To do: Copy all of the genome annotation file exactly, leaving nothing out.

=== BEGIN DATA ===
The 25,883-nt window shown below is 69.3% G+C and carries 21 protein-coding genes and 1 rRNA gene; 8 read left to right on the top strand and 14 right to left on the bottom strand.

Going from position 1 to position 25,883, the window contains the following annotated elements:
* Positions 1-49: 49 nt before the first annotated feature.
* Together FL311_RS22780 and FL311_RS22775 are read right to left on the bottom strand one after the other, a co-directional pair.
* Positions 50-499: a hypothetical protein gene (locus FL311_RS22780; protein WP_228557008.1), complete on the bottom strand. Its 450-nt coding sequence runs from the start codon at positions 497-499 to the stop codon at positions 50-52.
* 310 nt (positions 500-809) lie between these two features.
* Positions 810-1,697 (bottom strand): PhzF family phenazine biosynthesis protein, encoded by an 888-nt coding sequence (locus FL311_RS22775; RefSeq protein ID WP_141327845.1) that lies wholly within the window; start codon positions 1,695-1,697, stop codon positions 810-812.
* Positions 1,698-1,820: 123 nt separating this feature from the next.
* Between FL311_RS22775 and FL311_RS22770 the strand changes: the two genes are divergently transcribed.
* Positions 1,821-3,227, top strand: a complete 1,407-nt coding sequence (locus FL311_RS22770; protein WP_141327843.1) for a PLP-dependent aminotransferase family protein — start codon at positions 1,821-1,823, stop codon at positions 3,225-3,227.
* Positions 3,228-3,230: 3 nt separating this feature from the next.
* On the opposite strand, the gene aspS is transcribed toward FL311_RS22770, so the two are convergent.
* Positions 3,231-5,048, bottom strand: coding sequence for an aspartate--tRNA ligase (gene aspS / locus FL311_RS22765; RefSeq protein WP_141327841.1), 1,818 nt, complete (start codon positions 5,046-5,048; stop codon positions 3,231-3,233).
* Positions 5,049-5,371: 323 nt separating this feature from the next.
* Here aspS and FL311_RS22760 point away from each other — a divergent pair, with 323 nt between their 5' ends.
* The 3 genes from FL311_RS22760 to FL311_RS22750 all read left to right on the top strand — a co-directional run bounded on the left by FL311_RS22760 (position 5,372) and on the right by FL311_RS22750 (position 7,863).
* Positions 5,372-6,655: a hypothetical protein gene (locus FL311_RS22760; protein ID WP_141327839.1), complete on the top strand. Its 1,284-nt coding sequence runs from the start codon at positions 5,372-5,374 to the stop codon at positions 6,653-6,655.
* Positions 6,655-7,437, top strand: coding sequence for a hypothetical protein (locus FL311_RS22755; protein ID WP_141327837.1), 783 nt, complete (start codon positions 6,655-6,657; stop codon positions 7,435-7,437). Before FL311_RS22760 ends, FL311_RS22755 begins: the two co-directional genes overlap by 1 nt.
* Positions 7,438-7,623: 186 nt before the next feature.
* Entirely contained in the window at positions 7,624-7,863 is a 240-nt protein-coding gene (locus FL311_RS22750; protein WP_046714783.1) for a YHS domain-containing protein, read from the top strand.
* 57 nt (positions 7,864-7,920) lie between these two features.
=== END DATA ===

The 25,883-nt window shown below is 69.3% G+C and carries 21 protein-coding genes and 1 rRNA gene; 8 read left to right on the top strand and 14 right to left on the bottom strand.

Going from position 1 to position 25,883, the window contains the following annotated elements:
* Positions 1-49: 49 nt before the first annotated feature.
* Together FL311_RS22780 and FL311_RS22775 are read right to left on the bottom strand one after the other, a co-directional pair.
* Positions 50-499: a hypothetical protein gene (locus FL311_RS22780; protein WP_228557008.1), complete on the bottom strand. Its 450-nt coding sequence runs from the start codon at positions 497-499 to the stop codon at positions 50-52.
* 310 nt (positions 500-809) lie between these two features.
* Positions 810-1,697 (bottom strand): PhzF family phenazine biosynthesis protein, encoded by an 888-nt coding sequence (locus FL311_RS22775; RefSeq protein ID WP_141327845.1) that lies wholly within the window; start codon positions 1,695-1,697, stop codon positions 810-812.
* Positions 1,698-1,820: 123 nt separating this feature from the next.
* Between FL311_RS22775 and FL311_RS22770 the strand changes: the two genes are divergently transcribed.
* Positions 1,821-3,227, top strand: a complete 1,407-nt coding sequence (locus FL311_RS22770; protein WP_141327843.1) for a PLP-dependent aminotransferase family protein — start codon at positions 1,821-1,823, stop codon at positions 3,225-3,227.
* Positions 3,228-3,230: 3 nt separating this feature from the next.
* On the opposite strand, the gene aspS is transcribed toward FL311_RS22770, so the two are convergent.
* Positions 3,231-5,048, bottom strand: coding sequence for an aspartate--tRNA ligase (gene aspS / locus FL311_RS22765; RefSeq protein WP_141327841.1), 1,818 nt, complete (start codon positions 5,046-5,048; stop codon positions 3,231-3,233).
* Positions 5,049-5,371: 323 nt separating this feature from the next.
* Here aspS and FL311_RS22760 point away from each other — a divergent pair, with 323 nt between their 5' ends.
* The 3 genes from FL311_RS22760 to FL311_RS22750 all read left to right on the top strand — a co-directional run bounded on the left by FL311_RS22760 (position 5,372) and on the right by FL311_RS22750 (position 7,863).
* Positions 5,372-6,655: a hypothetical protein gene (locus FL311_RS22760; protein ID WP_141327839.1), complete on the top strand. Its 1,284-nt coding sequence runs from the start codon at positions 5,372-5,374 to the stop codon at positions 6,653-6,655.
* Positions 6,655-7,437, top strand: coding sequence for a hypothetical protein (locus FL311_RS22755; protein ID WP_141327837.1), 783 nt, complete (start codon positions 6,655-6,657; stop codon positions 7,435-7,437). Before FL311_RS22760 ends, FL311_RS22755 begins: the two co-directional genes overlap by 1 nt.
* Positions 7,438-7,623: 186 nt before the next feature.
* Entirely contained in the window at positions 7,624-7,863 is a 240-nt protein-coding gene (locus FL311_RS22750; protein WP_046714783.1) for a YHS domain-containing protein, read from the top strand.
* 57 nt (positions 7,864-7,920) lie between these two features.